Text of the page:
In November, AFC Signature Mary Louise Holt announced the acquisition of her painting titled: The Village of Mariemont, 17th Century, by Chief Glenna Wallace of the Eastern Shawnee Tribe of Oaklahoma. The painting will be on permanent exhibit in the Betty Jane Admussen Museum located in the E.S. Tribe's Cultural Preservation Building.
The 33" x 48" original oil painting depicts a typical day in a village of the Fort Ancient People, the ancestors of the Shawnee people. In November, 2012, artifacts from the village were discovered by Dr. Ken Tankersley, anthropology professor at the University of Cincinnati, and his students. The Artifacts were found in the Little Miami River floodplain below the Village of Mariemont. After years of speculation, the discovery of these artifacts finally prove the existence of the village in that area from 1450-1670.
The painting was a collaborative effort between Dr Tankersley and Mary Lou. Dr. Tankersley provided valuable information throughout the painting's creation, from the first concept sketches to completion.
The painting contains little vignettes, each telling their own story about the people in the village. Every member in the village, young and old, played an important role in the survival of the village and its culture. Also depicted in the painting are Fort Ancient women, the engineers of the village, in the process of building a serpent mound, 2,952 feet long on the bluff above the floodplain. The serpent can still be seen today running along Miami Bluff Drive in Mariemont. It may be the largest serpent effigy in the world.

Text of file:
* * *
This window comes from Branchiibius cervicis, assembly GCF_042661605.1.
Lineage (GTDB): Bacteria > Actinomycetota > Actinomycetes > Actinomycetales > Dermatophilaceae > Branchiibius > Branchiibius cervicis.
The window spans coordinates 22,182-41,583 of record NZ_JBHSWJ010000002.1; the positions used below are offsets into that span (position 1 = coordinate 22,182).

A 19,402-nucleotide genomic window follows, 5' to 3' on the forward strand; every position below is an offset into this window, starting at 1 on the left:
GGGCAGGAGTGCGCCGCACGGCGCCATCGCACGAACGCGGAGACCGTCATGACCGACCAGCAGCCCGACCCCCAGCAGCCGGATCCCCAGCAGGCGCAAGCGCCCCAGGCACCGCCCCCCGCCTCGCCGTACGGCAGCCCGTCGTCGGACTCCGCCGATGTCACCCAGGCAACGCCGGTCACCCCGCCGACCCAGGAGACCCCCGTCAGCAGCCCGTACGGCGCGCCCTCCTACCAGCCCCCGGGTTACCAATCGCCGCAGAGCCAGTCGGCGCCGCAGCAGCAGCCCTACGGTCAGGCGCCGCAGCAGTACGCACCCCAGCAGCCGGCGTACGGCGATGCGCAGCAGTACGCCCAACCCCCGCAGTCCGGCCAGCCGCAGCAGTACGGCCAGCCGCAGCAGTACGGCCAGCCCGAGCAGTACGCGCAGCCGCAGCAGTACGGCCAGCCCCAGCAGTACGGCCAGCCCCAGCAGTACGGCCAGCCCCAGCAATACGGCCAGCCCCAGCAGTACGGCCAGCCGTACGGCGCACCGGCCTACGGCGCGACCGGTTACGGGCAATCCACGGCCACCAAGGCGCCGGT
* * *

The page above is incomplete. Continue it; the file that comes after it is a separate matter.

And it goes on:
Mary Louise's hope is that generations of Shawnee people can learn more about their ancestors and their amazing accomplishments by viewing this painting in their museum. They have every reason to be very proud of their heritage.
Learn more about Mary Louise.